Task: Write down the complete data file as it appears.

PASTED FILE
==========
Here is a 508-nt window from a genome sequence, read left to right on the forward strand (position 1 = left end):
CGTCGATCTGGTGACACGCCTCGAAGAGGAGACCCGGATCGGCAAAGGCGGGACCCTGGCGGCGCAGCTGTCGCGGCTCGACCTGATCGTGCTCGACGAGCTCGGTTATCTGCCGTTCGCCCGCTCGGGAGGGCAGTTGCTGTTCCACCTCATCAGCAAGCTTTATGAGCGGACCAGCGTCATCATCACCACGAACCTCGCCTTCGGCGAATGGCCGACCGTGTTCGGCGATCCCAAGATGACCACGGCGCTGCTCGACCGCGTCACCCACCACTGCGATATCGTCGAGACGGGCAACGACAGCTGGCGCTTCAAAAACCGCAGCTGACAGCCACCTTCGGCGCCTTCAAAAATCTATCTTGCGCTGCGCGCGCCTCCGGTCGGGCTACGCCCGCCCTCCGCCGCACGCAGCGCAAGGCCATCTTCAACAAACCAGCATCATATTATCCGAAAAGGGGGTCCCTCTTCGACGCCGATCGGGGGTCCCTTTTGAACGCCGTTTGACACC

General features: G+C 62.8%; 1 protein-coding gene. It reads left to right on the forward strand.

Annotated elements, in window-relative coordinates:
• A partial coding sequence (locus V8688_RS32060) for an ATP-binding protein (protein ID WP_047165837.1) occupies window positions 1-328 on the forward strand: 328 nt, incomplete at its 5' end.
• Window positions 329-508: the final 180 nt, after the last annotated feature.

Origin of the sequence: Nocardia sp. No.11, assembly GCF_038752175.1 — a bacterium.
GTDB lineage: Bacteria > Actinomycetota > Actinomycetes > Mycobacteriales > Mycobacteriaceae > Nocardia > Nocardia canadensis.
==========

Here is a 508-nt window from a genome sequence, read left to right on the forward strand (position 1 = left end):
CGTCGATCTGGTGACACGCCTCGAAGAGGAGACCCGGATCGGCAAAGGCGGGACCCTGGCGGCGCAGCTGTCGCGGCTCGACCTGATCGTGCTCGACGAGCTCGGTTATCTGCCGTTCGCCCGCTCGGGAGGGCAGTTGCTGTTCCACCTCATCAGCAAGCTTTATGAGCGGACCAGCGTCATCATCACCACGAACCTCGCCTTCGGCGAATGGCCGACCGTGTTCGGCGATCCCAAGATGACCACGGCGCTGCTCGACCGCGTCACCCACCACTGCGATATCGTCGAGACGGGCAACGACAGCTGGCGCTTCAAAAACCGCAGCTGACAGCCACCTTCGGCGCCTTCAAAAATCTATCTTGCGCTGCGCGCGCCTCCGGTCGGGCTACGCCCGCCCTCCGCCGCACGCAGCGCAAGGCCATCTTCAACAAACCAGCATCATATTATCCGAAAAGGGGGTCCCTCTTCGACGCCGATCGGGGGTCCCTTTTGAACGCCGTTTGACACC

General features: G+C 62.8%; 1 protein-coding gene. It reads left to right on the forward strand.

Annotated elements, in window-relative coordinates:
• A partial coding sequence (locus V8688_RS32060) for an ATP-binding protein (protein ID WP_047165837.1) occupies window positions 1-328 on the forward strand: 328 nt, incomplete at its 5' end.
• Window positions 329-508: the final 180 nt, after the last annotated feature.

Origin of the sequence: Nocardia sp. No.11, assembly GCF_038752175.1 — a bacterium.
GTDB lineage: Bacteria > Actinomycetota > Actinomycetes > Mycobacteriales > Mycobacteriaceae > Nocardia > Nocardia canadensis.